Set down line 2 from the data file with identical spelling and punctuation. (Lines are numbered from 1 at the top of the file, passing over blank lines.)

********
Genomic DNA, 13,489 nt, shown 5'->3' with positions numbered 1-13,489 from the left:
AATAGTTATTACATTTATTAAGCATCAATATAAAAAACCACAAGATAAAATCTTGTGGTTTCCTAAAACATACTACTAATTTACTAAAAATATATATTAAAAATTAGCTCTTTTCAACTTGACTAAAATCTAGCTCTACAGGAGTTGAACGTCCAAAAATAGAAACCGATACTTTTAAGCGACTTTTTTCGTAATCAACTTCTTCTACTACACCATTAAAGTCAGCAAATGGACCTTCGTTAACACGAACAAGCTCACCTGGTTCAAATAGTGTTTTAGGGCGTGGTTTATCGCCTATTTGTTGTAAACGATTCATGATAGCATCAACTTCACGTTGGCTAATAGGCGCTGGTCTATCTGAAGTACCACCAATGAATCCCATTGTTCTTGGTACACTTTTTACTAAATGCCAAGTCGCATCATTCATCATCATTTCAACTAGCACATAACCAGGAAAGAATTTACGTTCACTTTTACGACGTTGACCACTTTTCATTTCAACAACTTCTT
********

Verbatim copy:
AATAGTTATTACATTTATTAAGCATCAATATAAAAAACCACAAGATAAAATCTTGTGGTTTCCTAAAACATACTACTAATTTACTAAAAATATATATTAAAAATTAGCTCTTTTCAACTTGACTAAAATCTAGCTCTACAGGAGTTGAACGTCCAAAAATAGAAACCGATACTTTTAAGCGACTTTTTTCGTAATCAACTTCTTCTACTACACCATTAAAGTCAGCAAATGGACCTTCGTTAACACGAACAAGCTCACCTGGTTCAAATAGTGTTTTAGGGCGTGGTTTATCGCCTATTTGTTGTAAACGATTCATGATAGCATCAACTTCACGTTGGCTAATAGGCGCTGGTCTATCTGAAGTACCACCAATGAATCCCATTGTTCTTGGTACACTTTTTACTAAATGCCAAGTCGCATCATTCATCATCATTTCAACTAGCACATAACCAGGAAAGAATTTACGTTCACTTTTACGACGTTGACCACTTTTCATTTCAACAACTTCTT